Antoinette Choate was elected President of the National Employment Lawyer's Association Illinois chapter (NELA-IL) on Thursday, December 14. Congratulations to her and the other new officers. Likewise, a hearty thanks to the previous offers and board members for all of their work on behalf of Illinois employees.
With high levels of unemployment, you need to make sure that your applications stand out from the crowd - in a good way - not because of a glaring problem. Be sure to avoid these issues:
1. Honest Content. You may have an employment gap. You may have some other concern. Regardless, you should be honest about your background and experience. Do not overstate your qualifications or positions.
2. Spelling & Grammatical Errors. Have a friend proof read your resume! Asking a friend to review your resume means you are less likely to have spelling or grammatical errors. Employers only have moments to make determinations about you and will make snap decisions based on these errors.
3. Visually Complicated. You want to limit the number fonts you use, multiple sizes of fonts, borders, or long blocks of texts. Make sure that your resume appears professional. Use standard colors for your ink and paper.
4. Focus Content. Not only does the layout help convey information quickly, but the content needs to be focused so that employers can gather the important information first. Employers pour over numerous applications and you need the important information to stand out quickly.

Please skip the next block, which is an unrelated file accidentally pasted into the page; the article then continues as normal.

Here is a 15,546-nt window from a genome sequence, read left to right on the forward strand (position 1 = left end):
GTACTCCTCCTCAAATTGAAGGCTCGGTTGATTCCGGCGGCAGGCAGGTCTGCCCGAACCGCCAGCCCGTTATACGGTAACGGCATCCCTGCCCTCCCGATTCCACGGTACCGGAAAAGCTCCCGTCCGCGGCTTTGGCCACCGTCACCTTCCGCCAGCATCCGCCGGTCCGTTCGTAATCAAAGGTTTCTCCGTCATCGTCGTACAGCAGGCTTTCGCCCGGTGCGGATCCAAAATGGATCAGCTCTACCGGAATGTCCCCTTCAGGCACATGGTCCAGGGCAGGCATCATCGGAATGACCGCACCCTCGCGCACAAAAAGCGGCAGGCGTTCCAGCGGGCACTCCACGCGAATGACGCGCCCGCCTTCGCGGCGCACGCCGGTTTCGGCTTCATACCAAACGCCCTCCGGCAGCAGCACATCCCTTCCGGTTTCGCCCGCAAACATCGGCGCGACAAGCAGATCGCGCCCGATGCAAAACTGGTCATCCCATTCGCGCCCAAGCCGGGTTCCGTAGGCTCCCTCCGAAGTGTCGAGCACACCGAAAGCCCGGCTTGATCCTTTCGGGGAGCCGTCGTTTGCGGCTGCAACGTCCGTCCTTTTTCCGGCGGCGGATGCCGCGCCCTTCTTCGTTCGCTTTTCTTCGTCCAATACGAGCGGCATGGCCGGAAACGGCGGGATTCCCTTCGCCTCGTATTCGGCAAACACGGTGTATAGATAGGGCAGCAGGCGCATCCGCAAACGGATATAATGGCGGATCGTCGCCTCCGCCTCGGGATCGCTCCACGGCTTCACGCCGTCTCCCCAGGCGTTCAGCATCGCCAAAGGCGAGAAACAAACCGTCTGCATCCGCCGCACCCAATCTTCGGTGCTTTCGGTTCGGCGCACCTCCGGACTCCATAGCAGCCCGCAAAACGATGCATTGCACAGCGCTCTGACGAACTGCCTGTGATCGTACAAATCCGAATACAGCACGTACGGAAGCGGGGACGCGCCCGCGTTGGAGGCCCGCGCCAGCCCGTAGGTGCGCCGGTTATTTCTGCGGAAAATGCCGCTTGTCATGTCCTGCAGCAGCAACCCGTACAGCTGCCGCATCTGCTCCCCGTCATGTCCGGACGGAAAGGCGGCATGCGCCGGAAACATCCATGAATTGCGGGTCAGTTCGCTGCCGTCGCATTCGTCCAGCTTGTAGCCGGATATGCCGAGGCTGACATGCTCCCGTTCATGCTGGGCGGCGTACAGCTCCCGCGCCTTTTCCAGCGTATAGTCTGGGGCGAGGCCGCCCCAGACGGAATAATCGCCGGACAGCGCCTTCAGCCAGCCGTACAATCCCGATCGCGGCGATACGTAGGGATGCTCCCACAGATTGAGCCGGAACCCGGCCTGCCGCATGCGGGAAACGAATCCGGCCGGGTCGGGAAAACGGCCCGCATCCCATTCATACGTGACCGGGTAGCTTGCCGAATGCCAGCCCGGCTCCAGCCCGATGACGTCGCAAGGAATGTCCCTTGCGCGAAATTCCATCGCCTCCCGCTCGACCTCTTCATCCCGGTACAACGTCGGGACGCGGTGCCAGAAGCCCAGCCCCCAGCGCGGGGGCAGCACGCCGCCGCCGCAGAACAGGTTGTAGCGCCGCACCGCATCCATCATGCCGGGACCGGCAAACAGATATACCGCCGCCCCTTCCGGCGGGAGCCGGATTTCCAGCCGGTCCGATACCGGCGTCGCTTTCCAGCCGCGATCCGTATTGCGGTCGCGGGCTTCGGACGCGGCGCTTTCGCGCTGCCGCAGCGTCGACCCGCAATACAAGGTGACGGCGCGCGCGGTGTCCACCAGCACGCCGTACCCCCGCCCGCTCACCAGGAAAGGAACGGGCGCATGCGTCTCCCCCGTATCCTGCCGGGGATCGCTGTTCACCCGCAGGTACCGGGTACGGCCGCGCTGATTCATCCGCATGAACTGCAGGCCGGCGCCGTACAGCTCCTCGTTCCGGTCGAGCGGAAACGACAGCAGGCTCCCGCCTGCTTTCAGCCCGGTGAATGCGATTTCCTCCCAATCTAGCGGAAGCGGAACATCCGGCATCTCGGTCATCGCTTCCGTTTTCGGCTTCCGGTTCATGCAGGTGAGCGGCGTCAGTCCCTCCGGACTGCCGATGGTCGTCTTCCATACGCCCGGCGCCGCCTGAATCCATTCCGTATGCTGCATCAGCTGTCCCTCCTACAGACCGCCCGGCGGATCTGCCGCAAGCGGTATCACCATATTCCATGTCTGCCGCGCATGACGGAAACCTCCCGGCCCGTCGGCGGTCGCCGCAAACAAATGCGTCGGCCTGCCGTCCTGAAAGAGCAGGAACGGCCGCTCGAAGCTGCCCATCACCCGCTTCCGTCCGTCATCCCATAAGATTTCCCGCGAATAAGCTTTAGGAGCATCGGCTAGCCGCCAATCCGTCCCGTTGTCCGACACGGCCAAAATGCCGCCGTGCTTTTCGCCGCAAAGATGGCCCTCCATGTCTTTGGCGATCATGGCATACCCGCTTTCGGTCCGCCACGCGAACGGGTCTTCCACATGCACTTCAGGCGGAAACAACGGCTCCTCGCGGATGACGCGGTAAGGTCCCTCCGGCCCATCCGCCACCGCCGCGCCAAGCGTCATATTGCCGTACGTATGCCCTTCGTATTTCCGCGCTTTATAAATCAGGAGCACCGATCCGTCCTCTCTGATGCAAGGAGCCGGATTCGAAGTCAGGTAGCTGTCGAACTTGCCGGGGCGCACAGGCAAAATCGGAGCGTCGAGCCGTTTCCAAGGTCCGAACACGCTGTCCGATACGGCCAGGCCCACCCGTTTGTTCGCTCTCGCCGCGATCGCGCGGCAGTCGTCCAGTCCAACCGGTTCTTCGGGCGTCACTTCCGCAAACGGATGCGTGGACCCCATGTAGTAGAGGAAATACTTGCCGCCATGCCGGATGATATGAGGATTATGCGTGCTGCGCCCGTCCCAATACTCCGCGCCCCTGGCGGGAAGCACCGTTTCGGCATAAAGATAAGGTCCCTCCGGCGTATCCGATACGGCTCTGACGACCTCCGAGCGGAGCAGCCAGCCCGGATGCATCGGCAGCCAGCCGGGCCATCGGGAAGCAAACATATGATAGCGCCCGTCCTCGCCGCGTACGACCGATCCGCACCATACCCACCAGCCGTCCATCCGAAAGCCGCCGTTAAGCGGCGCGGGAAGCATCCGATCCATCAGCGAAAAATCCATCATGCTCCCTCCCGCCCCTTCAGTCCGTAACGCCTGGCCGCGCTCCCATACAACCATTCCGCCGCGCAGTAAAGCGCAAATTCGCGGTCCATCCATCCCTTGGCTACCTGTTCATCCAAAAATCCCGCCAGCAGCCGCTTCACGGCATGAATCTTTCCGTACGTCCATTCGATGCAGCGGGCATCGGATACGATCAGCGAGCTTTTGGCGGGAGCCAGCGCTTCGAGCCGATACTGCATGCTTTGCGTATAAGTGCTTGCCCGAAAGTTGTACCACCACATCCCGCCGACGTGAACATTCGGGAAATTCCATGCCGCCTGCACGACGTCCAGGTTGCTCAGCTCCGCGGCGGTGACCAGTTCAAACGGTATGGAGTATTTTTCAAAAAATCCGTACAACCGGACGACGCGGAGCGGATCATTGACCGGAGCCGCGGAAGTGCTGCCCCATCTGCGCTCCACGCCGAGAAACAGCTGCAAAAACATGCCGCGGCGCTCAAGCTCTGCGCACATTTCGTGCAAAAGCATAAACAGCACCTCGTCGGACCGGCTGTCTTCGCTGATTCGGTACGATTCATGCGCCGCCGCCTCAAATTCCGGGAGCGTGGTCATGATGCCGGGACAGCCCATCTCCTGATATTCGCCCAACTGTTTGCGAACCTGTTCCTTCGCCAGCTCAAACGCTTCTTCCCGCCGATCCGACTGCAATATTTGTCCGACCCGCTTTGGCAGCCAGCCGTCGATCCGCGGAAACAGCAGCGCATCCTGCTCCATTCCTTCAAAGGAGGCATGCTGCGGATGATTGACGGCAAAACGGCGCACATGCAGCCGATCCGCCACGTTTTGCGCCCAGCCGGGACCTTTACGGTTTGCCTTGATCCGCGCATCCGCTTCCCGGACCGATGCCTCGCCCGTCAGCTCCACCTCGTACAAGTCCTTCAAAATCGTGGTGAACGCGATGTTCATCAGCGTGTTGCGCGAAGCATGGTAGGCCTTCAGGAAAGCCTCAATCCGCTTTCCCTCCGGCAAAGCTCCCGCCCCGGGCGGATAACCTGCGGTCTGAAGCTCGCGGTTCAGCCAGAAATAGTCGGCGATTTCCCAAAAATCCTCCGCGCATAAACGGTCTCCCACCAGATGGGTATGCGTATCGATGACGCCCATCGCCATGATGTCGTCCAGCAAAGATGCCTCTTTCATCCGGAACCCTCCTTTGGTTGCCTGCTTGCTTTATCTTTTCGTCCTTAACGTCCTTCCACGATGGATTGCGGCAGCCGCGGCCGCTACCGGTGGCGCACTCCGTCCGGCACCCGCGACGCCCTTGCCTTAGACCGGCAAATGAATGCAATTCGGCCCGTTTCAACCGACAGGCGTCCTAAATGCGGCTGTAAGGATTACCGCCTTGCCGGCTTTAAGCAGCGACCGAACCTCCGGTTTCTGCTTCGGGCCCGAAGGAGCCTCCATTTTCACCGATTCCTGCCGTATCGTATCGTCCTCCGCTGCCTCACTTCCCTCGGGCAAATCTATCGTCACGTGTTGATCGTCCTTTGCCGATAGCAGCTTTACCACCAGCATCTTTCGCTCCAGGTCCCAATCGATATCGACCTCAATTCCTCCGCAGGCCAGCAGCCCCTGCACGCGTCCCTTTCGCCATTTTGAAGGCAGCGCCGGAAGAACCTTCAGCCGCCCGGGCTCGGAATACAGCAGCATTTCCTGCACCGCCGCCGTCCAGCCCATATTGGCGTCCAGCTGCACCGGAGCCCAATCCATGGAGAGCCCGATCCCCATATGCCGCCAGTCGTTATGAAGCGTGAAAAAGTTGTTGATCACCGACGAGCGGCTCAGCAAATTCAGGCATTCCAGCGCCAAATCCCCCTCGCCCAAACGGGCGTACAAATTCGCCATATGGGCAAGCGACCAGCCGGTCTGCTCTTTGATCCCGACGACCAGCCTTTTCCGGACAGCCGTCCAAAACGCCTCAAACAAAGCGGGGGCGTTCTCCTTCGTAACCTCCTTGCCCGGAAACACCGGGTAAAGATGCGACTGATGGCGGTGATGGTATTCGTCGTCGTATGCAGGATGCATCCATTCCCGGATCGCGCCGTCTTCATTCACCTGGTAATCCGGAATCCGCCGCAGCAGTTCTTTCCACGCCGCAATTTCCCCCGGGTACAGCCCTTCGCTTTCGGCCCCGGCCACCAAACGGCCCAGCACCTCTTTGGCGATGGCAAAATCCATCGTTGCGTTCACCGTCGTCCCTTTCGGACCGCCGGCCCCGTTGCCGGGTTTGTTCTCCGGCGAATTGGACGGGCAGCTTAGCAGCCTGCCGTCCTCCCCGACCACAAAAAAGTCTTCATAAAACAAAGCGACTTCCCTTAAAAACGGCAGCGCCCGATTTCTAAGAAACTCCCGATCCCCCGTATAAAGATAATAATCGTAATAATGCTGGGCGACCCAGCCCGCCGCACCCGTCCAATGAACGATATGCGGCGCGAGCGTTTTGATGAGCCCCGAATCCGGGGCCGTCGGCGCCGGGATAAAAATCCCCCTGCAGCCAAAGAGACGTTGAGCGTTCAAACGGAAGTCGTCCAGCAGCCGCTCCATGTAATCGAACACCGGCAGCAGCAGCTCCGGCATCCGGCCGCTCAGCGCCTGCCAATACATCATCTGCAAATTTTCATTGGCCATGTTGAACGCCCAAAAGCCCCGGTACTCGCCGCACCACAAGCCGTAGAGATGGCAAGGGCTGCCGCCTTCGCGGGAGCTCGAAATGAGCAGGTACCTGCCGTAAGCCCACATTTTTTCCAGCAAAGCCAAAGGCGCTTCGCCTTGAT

5. Too General. Not personalizing your resume for each employer can reduce your changes of getting the job. Research the employer and reference goals and values that are important to that employer. This research shows the prospective employer that you took the time and effort to focus on the particular position.
It is that time of year again - the time when your company throws a holiday party. These parties can be enjoyable but it will only be remembered as enjoyable if you follow a few basic tips.
1. Attend! It isn't mandatory, but people will notice your absence and you don't want to appear like you are not a team player. It also is an opportunity to network and be noticed by supervisors in a good way.
2. Moderation in food and drink. This is an office party. You don't want your supervisor to remember you as the one who got sick. Even in less extreme situations, you don't want to be the buzzed employee who starts gossiping. Any way you slice it, you can have a drink, just don't become impaired.
3. Dress appropriately. You aren't going to a club or on a date. Don't dress in something flashy or reveling. Try to make an effort to look good to convey that the party is important to you.
4. Conversation. Be prepared with appropriate subjects of conversation. While you should feel free to share some aspects of your personal life (perhaps about a hobby), do no over-share (such as details of your romantic life). Further, indulging in gossip can also come back to bite you. The flip side of the coin - be sure to let you co-workers and boss talk. It is a good time to build relationships and show that you listened when you ask your boss about how her/his parent is doing after surgery.
5. Follow business rules. Even if there is mistletoe, don't kiss or touch your co-workers. You don't want to be the one everyone is gossiping about and you don't want to jeopardize your job for the office party.
Enjoy yourself! Ultimately, the company is thanking you for your service for the year. This is the time to enjoy the company of your co-workers, eat, drink (moderately), and be merry!